It is important to develop consensus guidelines for defining off-target mutations in DNA, which could occur as an unintended side-effect of genome editing (see Nature 522, 20–24; 2015). I encourage the community to contribute to these discussions (see go.nature.com/zncbil).
Such uniform standards would help researchers, peer-reviewers, journal editors and regulators to best identify such mutations.
For therapeutic applications, unwanted mutations need to be defined by the most highly sensitive, unbiased genome-wide methods — given that even low-frequency events in large populations of cells could have clinical consequences. Such a comprehensive definition might not be necessary for research projects because appropriate control experiments would exclude the potentially confounding effects of off-target actions.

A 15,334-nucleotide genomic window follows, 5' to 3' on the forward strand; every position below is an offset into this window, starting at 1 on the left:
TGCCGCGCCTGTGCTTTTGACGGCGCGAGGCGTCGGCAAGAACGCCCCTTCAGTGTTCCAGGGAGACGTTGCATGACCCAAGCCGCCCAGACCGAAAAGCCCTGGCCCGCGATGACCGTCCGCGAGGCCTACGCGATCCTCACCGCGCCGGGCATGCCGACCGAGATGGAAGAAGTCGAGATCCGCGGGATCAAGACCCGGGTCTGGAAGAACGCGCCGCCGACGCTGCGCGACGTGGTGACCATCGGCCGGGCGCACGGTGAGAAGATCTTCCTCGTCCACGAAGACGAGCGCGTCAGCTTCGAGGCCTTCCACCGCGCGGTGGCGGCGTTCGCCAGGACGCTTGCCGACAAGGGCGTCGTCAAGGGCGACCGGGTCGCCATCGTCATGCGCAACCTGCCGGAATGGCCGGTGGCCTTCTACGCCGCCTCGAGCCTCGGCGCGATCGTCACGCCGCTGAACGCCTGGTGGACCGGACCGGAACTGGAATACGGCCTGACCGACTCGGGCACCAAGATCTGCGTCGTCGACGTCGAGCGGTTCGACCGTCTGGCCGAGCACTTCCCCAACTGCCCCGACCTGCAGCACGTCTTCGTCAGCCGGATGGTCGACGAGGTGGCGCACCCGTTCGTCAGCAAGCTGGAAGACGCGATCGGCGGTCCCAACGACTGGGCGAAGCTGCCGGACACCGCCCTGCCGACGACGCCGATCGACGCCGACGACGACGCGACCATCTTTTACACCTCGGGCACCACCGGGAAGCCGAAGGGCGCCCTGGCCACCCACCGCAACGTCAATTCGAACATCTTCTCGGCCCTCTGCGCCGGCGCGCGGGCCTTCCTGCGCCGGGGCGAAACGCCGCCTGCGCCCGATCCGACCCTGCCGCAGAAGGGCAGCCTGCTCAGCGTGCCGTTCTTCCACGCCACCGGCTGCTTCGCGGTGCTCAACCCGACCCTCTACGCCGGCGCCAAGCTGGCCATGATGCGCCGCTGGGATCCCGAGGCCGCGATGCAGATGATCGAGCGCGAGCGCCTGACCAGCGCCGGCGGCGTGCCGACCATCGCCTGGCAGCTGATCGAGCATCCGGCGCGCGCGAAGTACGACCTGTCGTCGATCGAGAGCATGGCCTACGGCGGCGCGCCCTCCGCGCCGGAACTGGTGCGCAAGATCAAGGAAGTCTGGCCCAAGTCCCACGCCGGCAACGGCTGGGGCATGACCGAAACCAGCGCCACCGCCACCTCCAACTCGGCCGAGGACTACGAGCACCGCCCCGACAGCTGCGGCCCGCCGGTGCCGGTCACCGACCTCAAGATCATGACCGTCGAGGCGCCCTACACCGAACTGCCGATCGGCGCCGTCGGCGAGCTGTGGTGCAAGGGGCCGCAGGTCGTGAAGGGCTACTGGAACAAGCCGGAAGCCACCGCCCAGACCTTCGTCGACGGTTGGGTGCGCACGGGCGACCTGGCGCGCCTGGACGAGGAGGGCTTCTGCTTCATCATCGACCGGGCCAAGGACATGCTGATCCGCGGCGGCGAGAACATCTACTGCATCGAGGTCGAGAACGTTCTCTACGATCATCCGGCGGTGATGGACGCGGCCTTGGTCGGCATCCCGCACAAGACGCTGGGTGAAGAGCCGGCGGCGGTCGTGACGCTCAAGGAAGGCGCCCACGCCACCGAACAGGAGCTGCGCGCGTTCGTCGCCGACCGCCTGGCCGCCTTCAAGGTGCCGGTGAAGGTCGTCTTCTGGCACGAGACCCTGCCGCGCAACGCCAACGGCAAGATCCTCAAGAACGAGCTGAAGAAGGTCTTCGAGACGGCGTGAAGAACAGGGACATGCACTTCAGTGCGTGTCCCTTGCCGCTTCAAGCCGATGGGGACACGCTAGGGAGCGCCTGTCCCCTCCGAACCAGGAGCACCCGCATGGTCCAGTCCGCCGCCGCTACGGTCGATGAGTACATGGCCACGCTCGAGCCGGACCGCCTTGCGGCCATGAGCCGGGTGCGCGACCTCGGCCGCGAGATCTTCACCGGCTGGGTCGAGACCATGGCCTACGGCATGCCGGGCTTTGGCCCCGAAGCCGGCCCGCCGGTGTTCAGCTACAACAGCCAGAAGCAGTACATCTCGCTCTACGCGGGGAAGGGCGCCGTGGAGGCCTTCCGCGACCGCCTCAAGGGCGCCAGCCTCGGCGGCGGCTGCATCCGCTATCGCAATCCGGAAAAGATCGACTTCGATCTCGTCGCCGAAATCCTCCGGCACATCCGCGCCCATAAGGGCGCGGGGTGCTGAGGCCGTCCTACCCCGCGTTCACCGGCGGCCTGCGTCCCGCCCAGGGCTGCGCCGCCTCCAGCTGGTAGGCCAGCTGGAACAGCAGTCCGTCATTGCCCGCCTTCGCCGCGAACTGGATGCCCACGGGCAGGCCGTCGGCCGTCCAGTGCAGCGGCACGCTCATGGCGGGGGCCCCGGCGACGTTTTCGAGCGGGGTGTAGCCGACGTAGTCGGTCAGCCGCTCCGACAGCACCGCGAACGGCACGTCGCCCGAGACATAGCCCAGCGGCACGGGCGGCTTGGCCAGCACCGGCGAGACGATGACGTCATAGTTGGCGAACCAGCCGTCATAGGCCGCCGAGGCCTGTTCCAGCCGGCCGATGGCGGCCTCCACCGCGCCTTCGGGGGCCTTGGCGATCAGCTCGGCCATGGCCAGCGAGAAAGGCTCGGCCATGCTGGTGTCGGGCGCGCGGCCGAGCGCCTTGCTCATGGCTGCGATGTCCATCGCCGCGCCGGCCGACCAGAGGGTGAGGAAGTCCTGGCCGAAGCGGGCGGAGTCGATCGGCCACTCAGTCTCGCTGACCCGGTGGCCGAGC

For now, direct comparison of state-of-the-art technologies can start to define best practices. Refinement will follow as detection and editing methodologies advance.